Playing Rock Guitar For Zombies

28 Oct

I was playing the new version of Rocksmith (for the PC – got to take some time off sometime!) when I noticed something a bit odd.  There is an option for playing gigs which involves a point of view where you are looking out over an audience.  The audience are meant to be computer-generated humans, but the effect is more of playing in front of a horde of shambling zombies. Why? Well, I think it’s because of what is known as the ‘Uncanny Valley’.  This is where a technology manages to capture the human form well, but not quite well enough.  This results in avatars that look human, but in an eerie and unsettling way, and it’s something that crops up from time to time (the Tom Hank’s film Polar Express is a well known example of this.  In the case of the Rocksmith audience, this effect was enhanced by the fact that they all just stood there staring and slowly swaying back and forward, almost, but not quite, in unison. It was like they were humans but humans with no personality, no individuality, and, most importantly, no soul.

This got me wondering about what makes zombies so scary.  Is it their penchant for brains and soft, sweet, human flesh? That’s certainly part of it, but I think there also something else going on here. The rise of the zombies in modern life has occurred at the same time as technology has changed our lives beyond all recognition. They also tend to trend when we are least certain of where our world is going.  It used to be that we knew who we were because, whether we liked it or not, that was the life we were pretty much born into.  If your father worked in a shipyard, there was a pretty good chance that you would too, same with coal-mining, medicine, lawyers and so on. Basically, you knew where you stood (even if you weren’t necessarily too happy about it).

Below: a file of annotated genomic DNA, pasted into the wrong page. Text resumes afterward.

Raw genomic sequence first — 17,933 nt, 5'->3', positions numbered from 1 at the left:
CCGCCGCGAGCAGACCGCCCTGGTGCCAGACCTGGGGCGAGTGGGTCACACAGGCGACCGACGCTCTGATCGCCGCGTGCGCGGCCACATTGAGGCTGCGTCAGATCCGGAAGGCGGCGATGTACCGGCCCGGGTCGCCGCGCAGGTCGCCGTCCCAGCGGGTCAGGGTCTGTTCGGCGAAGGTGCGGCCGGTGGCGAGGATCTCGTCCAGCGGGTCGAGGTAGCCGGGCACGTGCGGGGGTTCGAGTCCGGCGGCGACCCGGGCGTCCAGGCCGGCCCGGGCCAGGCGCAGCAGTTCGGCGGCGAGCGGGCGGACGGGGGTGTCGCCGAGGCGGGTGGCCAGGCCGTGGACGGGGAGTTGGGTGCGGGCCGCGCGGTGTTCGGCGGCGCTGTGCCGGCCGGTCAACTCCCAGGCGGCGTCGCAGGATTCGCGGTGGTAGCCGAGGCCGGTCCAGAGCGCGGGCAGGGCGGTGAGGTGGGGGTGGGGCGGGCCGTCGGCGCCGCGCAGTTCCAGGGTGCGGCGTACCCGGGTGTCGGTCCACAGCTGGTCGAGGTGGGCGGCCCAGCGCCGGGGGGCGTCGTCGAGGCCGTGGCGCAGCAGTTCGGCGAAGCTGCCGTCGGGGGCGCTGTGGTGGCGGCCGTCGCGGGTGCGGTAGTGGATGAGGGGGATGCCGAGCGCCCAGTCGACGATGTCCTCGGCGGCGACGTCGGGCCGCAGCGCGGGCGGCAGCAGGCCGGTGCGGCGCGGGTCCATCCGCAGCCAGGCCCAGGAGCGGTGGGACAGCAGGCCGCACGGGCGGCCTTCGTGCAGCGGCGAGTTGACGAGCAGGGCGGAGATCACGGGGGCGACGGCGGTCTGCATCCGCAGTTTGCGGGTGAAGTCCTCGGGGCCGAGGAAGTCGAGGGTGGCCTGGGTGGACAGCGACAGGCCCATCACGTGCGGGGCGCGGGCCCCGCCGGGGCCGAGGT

Now, when there are no longer any jobs for life, when technology keeps shifting the boundaries of what is possible and what we need to know, when we feel an ever-increasing pressure, from the media and from our peers, to be a success, to be famous, to be rich, do we fear zombies because of what they represent?  Zombies are humans that have lost all that makes them individuals, all that makes then unique, all that makes them them. Zombies are people who are powerless to do anything for themselves. Do we fear that modern life will overwhelm us and that we will simply be swallowed up by life to become one of the faceless masses with nothing that makes us stand out from the crowd, that makes us individuals? That we will, in effect, become like the soulless zombie-like humans in the audience of Rocksmith, just standing there, swaying back and forth in unison, each indistinguishable from the next. Maybe. Or maybe I’m over-thinking things here, and it’s just their craving for flesh and brains that makes then so scary after all (mmmmmmm, brains!).

From the author of For Those In Peril On The Sea, a tale of post-apocalyptic survival in a world where zombie-like infected rule the land and all the last few human survivors can do is stay on their boats and try to survive. Now available in the UK. Click here or visit to find out more.

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